Looking back, Wetherell said things clicked in that first tournament and put him on a good path for the next two. He took 10th at Oneida to stand second in points, once again in a great position to earn an Elite invite as he entered the final event on the Upper Chesapeake.

Disaster had hit him before, like in 2017 when two Top 5 finishes sandwiched a bomb finish of 128th. Another time, a blown engine ruined a Top 10 start. So negative thoughts crept into his mind.

“Part of me was starting to think, ‘What’s it going to be this year?’ I felt the pull of the emotional roller coaster,” he said. “Alright God, I’ve been here before and it seems like everything is going to line up and work out perfectly, then I don’t have a good tournament.”

“I need to stop thinking that way. If this is the Lord’s plan for my life, I know I just need to do everything I can do and leave everything else up to Him. From a mental standpoint, I packed all that in and worked through that.”

To prepare for that third Open, Wetherell spent his free time outside work and church researching and then pre-practicing for the huge and unpredictable Chesapeake Bay fishery. Four fish for 10-14 on Day 1 had him worried, but standing 32nd in the event kept him second in points. While catching a limit on Day 2, he actually had less weight but climbed up the standings.

“A limit there was huge. I’m doing math in my head,” he said. “I’m extremely competitive and want to get first in points.”

Things looked good after posting his total of 20-2 and watching only one angler supplant him in the weigh-ins the next hour. He finished 17th to total 572 points on the season, 6 more than Kyoya Fujita who was 11th in the derby.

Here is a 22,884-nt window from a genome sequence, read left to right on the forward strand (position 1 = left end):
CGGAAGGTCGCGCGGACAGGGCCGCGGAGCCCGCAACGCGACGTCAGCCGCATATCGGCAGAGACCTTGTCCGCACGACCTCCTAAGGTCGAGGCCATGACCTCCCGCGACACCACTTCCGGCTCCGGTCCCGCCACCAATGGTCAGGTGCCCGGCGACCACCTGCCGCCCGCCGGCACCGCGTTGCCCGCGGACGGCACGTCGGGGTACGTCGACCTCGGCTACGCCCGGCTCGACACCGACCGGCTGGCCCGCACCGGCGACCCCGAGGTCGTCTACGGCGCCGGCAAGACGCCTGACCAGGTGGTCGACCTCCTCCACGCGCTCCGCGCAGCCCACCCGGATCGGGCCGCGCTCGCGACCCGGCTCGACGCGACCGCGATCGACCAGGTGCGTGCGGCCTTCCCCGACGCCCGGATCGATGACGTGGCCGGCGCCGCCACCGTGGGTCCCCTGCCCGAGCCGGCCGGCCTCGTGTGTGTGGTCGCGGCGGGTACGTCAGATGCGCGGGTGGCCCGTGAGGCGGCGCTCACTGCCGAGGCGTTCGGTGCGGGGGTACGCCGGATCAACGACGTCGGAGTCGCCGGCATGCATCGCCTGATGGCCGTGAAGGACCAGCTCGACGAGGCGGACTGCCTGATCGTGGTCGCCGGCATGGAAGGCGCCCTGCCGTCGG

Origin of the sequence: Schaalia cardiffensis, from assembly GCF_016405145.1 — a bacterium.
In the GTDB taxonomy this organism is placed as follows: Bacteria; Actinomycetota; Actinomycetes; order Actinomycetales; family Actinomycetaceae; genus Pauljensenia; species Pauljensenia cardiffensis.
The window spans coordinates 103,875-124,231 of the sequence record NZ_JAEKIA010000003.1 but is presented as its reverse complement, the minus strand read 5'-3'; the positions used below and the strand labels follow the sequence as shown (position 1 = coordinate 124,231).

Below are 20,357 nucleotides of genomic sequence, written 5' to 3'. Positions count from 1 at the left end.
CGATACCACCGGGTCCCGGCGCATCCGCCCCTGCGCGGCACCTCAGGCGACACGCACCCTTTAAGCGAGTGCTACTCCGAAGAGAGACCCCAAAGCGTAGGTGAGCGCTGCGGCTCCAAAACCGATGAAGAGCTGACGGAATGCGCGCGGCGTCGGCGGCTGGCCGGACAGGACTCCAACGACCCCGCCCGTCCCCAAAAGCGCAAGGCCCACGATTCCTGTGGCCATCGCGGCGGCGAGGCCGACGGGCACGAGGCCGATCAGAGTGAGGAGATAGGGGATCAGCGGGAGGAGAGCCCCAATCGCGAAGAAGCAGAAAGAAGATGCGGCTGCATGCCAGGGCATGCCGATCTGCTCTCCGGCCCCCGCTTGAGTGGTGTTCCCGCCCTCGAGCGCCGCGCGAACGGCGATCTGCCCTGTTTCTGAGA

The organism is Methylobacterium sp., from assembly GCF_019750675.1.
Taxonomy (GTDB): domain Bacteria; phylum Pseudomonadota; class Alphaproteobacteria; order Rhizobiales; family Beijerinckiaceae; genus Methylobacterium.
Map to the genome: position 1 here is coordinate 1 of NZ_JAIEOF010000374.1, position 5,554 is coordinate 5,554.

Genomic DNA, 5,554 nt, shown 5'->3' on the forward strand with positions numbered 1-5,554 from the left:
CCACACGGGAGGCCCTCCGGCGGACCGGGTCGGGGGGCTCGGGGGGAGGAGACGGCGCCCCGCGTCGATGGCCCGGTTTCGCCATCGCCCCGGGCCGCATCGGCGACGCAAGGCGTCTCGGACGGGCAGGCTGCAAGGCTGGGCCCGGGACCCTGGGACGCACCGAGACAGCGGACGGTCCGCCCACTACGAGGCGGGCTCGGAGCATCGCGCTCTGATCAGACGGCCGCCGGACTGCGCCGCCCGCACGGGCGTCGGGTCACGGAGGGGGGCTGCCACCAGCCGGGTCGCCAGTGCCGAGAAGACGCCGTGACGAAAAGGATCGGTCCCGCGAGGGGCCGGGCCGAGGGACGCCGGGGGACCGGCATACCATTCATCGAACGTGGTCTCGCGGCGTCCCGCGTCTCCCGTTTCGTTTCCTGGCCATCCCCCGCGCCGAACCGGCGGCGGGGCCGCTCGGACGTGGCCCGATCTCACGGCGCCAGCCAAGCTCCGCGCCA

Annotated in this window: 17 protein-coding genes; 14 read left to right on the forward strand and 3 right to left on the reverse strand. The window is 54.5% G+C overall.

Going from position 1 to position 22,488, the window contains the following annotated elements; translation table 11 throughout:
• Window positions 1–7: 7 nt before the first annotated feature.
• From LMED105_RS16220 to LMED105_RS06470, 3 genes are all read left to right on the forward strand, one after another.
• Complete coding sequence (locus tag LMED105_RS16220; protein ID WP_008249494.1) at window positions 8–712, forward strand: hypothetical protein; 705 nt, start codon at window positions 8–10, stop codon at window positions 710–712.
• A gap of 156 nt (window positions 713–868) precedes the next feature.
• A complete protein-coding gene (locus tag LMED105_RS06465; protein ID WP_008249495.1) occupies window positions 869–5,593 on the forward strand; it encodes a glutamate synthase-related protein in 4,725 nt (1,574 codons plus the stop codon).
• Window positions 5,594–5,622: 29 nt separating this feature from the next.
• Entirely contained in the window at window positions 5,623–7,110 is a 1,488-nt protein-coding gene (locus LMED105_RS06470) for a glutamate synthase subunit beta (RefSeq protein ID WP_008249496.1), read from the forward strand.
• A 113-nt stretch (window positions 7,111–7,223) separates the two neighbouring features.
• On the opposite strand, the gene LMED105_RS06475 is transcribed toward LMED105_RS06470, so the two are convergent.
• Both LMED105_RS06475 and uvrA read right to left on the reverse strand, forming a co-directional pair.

Wetherell finally qualified for the Elites, with the Northern Division Angler of the Year to boot. Wetherell knows he’s come a long way. Years ago at a Champlain Elite, he had his jaw dropped while rubbing elbows with the likes of well-decorated Elites like Mike Iaconelli, among others.

“I’ve gone from being in awe to now being thankful that I’m going to be competing against them,” he said. “It’s a really cool feeling, and I just want to remain humble and work hard and just be grateful.”

While he’s going in with a stacked rookie class, Wetherell has set lofty goals of winning an event and posting three Top 10s.

“If you fall short, you still do well,” Wetherell said. “I’m going out there and trying to win every single event. I don’t want to show up just to make a check. I’m extremely competitive and want to try to put all the work in to put myself in a position to win every event.”

The schedule is to Wetherell’s liking, with two events in Florida where he’s done well and the first four perhaps requiring bed fishing, which he likes. Smallmouth events up north don’t hurt his feelings, and he said visiting places not on the Elite schedule for some time works to level things for the rookies.

Again, he’s happy to finally make it, joining others who have also been trying to awhile, namely Bradley Hallman and Logan Latuso, who had his father, Robbie, knock him out one year.

“That’s a tough Thanksgiving table,” Wetherell said. “A couple of guys have been like a point away, so I’m sure it will be a nice Thanksgiving for the guys who finally made it this year.”

So Thursday morning, as he has for the past 15 years or so, Wetherell will gather with church members for a Turkey Day football game.

“Right after church, we all go out there and there’s 35, 40 guys. It’s always extremely intense,” he said. “I’m extremely competitive in anything and everything, and I come to win. It’s no joke. Then you go home and eat some nice dark meat turkey … because it’s not dry and actually tastes good.”

Wetherell also knows that the “oyster,” that tender piece in the little spoon-like bone along the back, is the tastiest morsel of a turkey. Of course, for his 30th birthday, he’ll enjoy those jumbo shrimp in butter topped with Ritz crackers and stuffed with what exactly?

“I’m not sure,” he said. “I don’t really ask questions, I just eat it.”

Happy birthday, and happy Thanksgiving!